ETS regulation and design failures, some lessons from the EU ETS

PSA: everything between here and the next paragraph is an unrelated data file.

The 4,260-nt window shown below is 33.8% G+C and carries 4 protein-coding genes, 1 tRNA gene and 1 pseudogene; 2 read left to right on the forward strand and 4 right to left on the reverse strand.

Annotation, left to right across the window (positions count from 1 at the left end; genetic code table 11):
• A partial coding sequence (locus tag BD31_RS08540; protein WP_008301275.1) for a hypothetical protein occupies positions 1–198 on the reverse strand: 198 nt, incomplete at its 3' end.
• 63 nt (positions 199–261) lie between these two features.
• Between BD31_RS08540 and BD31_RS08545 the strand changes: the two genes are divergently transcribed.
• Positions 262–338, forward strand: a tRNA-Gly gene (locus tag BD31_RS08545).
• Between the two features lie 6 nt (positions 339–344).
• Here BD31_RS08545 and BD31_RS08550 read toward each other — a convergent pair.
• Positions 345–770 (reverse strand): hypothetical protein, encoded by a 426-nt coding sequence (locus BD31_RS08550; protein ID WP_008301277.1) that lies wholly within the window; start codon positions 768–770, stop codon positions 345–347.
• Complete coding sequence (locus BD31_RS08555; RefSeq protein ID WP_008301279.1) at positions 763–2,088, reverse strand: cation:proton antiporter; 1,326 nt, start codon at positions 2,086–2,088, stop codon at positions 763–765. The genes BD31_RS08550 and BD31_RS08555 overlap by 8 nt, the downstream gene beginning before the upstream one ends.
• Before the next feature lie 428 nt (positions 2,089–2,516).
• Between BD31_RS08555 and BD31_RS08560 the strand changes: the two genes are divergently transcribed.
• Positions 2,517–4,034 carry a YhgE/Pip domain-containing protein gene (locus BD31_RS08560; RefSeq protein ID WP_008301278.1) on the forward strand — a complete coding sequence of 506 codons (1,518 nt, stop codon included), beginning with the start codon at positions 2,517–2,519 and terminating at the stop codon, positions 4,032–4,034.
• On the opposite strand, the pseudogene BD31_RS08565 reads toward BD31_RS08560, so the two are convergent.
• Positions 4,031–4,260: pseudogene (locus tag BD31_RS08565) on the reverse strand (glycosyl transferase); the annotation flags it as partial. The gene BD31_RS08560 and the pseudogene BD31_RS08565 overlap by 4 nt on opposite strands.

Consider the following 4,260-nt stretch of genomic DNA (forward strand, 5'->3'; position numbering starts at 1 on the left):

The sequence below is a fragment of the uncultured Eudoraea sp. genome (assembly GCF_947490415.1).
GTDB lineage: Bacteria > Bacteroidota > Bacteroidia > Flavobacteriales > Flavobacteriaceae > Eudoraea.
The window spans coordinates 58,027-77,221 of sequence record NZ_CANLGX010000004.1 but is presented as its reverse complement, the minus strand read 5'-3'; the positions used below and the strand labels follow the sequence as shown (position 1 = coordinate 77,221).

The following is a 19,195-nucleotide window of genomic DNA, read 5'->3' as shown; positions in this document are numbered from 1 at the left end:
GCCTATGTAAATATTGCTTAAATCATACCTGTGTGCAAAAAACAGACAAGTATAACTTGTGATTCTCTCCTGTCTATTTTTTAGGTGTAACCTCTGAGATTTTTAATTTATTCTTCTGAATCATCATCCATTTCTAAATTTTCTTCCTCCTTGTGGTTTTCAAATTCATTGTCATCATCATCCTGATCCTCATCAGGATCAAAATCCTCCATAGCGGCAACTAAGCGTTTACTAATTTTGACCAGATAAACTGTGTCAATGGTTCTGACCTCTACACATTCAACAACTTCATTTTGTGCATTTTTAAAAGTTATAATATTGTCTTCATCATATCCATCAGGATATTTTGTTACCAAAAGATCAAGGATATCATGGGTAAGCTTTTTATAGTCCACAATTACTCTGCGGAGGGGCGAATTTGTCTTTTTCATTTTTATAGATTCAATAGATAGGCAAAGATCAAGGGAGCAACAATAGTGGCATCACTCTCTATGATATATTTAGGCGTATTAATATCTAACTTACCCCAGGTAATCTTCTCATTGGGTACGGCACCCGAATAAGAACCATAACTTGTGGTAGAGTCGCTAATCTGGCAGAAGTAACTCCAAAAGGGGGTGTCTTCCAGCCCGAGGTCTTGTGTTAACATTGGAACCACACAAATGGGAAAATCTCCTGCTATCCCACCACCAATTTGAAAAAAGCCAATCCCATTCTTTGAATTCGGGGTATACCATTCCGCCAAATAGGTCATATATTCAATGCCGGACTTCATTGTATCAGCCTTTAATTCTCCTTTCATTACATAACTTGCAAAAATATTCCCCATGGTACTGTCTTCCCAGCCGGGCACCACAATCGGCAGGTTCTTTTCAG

As an instrument to combat climate change many governments are mobilising the efficiencies created by the free market mechanism to penalize polluters for their emissions through the creation of emissions trading schemes (ETSs). Due to their relatively immature, unique and complex nature, one of the main arguments against the introduction of an ETS is the potential for manipulation of carbon markets. This paper examines European Union Allowance (EUA) historical price data and current literature to present a theoretical framework of potential drivers that may have, and may continue to be, facilitating manipulation of the largest and most comprehensive ETS to date, the European Union Emissions Trading Scheme (EU ETS). This theoretical framework is applied to the different forms of manipulation in the EU ETS as identified in the literature to illustrate why manipulation may have occurred in the EU ETS. The informational efficiency of EU ETS carbon markets is also subjected to statistical testing using both parametric and non-parametric tests. Testing results indicate that, in line with current literature and market events, the EU ETS carbon markets were informationally inefficient during the first phase but are developing, with indications of strengthening informational efficiency in the second phase. As carbon market manipulation hampers the development of an efficient carbon price signal, which is integral to ETS success, this paper provides some important implications for ETS regulation and design as well as for the overall effectiveness of emissions trading schemes.